1887

n Latin American Report - Paradigm shifts in the perceptions of death in Shona literary creations

USD

 

Abstract

This article aims to establish a paradigm shift in the way Shona traditional culture perceives death and funeral proceedings and in the manner that literary creations that were published before Zimbabwe attained political independence in 1980, perceive the same aspects. The article will also establish that there has been a paradigm shift in the manner that literary creations which were published before independence and those that were published after independence treat death and funeral proceedings. Thus, the article will establish that Shona culture perceives death and funeral proceedings as painful but not as monstrous and fearsome. Although that is the case in Shona culture, those Zimbabweans of Shona expression who created literature before independence view death and funeral proceedings as both painful and monstrous. However, some literary creations, which were published after independence, treat death and funeral proceedings as neither painful nor fearsome. In fact, there is a tendency by writers of Shona expression who published literary works after independence, to treat death and funeral proceedings as if they are natural and normal occurrences. They at times depict them as if they are lucrative life experiences and proceedings. The article has been written on the understanding that the paradigm shift in the manner death and funeral proceedings are treated in literary creations is indicative of some metamorphosis that Shona culture is undergoing as politico-economic and socio-cultural conditions and circumstances change in relation to the changing eras of Zimbabwe's history.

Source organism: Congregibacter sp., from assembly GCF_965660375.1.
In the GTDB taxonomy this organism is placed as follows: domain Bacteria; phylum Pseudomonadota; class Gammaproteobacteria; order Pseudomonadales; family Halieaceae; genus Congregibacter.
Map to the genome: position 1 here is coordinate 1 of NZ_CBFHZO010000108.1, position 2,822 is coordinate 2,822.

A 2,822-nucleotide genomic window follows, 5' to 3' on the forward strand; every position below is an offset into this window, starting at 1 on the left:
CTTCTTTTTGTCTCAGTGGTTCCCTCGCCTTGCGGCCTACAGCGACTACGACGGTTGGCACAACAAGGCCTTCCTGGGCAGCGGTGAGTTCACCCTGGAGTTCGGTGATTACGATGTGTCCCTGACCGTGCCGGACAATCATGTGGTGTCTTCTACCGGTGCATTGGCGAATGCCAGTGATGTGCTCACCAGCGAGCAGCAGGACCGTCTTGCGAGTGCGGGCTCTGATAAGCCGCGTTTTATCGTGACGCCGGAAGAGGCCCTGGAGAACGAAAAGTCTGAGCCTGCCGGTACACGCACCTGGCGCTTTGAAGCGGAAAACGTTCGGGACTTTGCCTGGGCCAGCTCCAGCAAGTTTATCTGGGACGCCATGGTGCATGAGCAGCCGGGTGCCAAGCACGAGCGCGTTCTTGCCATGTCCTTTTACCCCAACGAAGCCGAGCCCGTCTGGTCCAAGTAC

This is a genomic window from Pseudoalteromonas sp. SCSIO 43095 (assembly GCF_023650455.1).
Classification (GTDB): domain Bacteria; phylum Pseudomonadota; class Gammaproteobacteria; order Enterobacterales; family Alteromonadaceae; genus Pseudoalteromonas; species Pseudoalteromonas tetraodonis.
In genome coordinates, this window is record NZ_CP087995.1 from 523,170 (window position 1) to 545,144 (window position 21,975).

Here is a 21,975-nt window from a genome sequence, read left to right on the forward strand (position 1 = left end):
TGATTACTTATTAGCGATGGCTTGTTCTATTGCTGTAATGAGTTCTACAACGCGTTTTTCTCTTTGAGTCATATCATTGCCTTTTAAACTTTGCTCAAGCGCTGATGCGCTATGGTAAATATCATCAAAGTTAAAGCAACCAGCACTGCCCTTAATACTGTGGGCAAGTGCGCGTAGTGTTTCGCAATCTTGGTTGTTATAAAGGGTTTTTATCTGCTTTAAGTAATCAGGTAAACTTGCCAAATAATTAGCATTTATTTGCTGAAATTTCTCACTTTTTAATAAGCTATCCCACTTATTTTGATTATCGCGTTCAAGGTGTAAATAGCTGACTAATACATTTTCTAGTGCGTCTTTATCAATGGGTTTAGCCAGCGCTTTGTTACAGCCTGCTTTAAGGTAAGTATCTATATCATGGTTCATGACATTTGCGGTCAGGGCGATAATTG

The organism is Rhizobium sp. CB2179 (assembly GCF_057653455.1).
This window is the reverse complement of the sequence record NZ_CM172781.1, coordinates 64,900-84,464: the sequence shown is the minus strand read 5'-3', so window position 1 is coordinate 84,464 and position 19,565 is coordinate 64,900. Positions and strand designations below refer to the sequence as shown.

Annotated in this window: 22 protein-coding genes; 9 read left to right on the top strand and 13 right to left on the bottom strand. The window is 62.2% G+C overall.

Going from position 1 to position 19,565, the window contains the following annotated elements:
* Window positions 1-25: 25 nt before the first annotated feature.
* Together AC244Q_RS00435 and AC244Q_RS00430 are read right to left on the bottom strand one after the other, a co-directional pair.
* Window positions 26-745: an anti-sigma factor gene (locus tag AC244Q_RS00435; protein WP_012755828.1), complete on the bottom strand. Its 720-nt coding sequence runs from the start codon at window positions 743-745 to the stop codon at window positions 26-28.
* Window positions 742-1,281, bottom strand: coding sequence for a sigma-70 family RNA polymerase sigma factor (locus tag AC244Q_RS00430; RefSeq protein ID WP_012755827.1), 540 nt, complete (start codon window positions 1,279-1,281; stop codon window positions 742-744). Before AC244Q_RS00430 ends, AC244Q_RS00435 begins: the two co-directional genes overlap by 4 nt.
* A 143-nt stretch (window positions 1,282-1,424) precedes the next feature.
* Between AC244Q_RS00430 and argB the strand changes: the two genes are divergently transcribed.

Loading

Article metrics loading...

/content/latamrep/30/1/EJC188860
2014-01-01
2016-12-08
This is a required field
Please enter a valid email address
Approval was a Success
Invalid data
An Error Occurred
Approval was partially successful, following selected items could not be processed due to error